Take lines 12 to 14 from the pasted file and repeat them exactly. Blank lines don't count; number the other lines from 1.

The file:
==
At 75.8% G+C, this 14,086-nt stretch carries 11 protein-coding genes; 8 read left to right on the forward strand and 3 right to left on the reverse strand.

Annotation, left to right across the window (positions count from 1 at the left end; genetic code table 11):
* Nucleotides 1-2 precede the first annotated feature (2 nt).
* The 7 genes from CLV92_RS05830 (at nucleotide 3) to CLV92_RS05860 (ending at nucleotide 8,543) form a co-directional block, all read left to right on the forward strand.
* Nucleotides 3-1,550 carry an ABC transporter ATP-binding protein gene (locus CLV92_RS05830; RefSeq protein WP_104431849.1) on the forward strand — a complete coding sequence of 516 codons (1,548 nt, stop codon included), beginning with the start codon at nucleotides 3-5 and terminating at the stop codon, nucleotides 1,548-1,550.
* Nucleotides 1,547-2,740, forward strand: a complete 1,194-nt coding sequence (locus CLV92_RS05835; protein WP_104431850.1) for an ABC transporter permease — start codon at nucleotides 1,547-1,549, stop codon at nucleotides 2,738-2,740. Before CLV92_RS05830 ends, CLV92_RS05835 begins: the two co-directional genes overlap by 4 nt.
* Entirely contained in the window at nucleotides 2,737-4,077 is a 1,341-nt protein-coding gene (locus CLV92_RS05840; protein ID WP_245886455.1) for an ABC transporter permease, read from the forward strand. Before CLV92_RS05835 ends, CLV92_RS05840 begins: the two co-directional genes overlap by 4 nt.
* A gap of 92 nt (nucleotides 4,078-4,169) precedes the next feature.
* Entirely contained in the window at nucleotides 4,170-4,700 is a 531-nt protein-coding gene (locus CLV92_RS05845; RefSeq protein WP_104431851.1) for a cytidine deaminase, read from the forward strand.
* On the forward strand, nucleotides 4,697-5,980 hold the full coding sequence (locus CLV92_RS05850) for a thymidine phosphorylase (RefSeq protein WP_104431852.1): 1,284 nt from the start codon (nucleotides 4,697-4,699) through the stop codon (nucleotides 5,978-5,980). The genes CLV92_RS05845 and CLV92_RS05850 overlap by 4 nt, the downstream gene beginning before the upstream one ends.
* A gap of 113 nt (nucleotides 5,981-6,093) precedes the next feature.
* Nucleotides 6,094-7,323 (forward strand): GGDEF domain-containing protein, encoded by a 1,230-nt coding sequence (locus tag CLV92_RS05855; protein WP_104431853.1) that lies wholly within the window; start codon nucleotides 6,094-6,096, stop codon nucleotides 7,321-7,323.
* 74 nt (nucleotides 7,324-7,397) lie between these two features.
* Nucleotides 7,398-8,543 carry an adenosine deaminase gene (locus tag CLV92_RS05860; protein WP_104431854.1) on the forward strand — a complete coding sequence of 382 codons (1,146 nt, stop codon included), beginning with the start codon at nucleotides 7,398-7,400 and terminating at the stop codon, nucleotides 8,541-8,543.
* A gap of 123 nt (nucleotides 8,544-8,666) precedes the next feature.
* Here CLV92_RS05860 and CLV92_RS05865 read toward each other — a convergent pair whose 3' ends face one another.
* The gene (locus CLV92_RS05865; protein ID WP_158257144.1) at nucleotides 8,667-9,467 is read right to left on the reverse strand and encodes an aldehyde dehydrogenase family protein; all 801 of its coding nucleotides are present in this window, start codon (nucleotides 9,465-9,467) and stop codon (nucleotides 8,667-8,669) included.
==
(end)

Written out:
* Nucleotides 6,094-7,323 (forward strand): GGDEF domain-containing protein, encoded by a 1,230-nt coding sequence (locus tag CLV92_RS05855; protein WP_104431853.1) that lies wholly within the window; start codon nucleotides 6,094-6,096, stop codon nucleotides 7,321-7,323.
* 74 nt (nucleotides 7,324-7,397) lie between these two features.
* Nucleotides 7,398-8,543 carry an adenosine deaminase gene (locus tag CLV92_RS05860; protein WP_104431854.1) on the forward strand — a complete coding sequence of 382 codons (1,146 nt, stop codon included), beginning with the start codon at nucleotides 7,398-7,400 and terminating at the stop codon, nucleotides 8,541-8,543.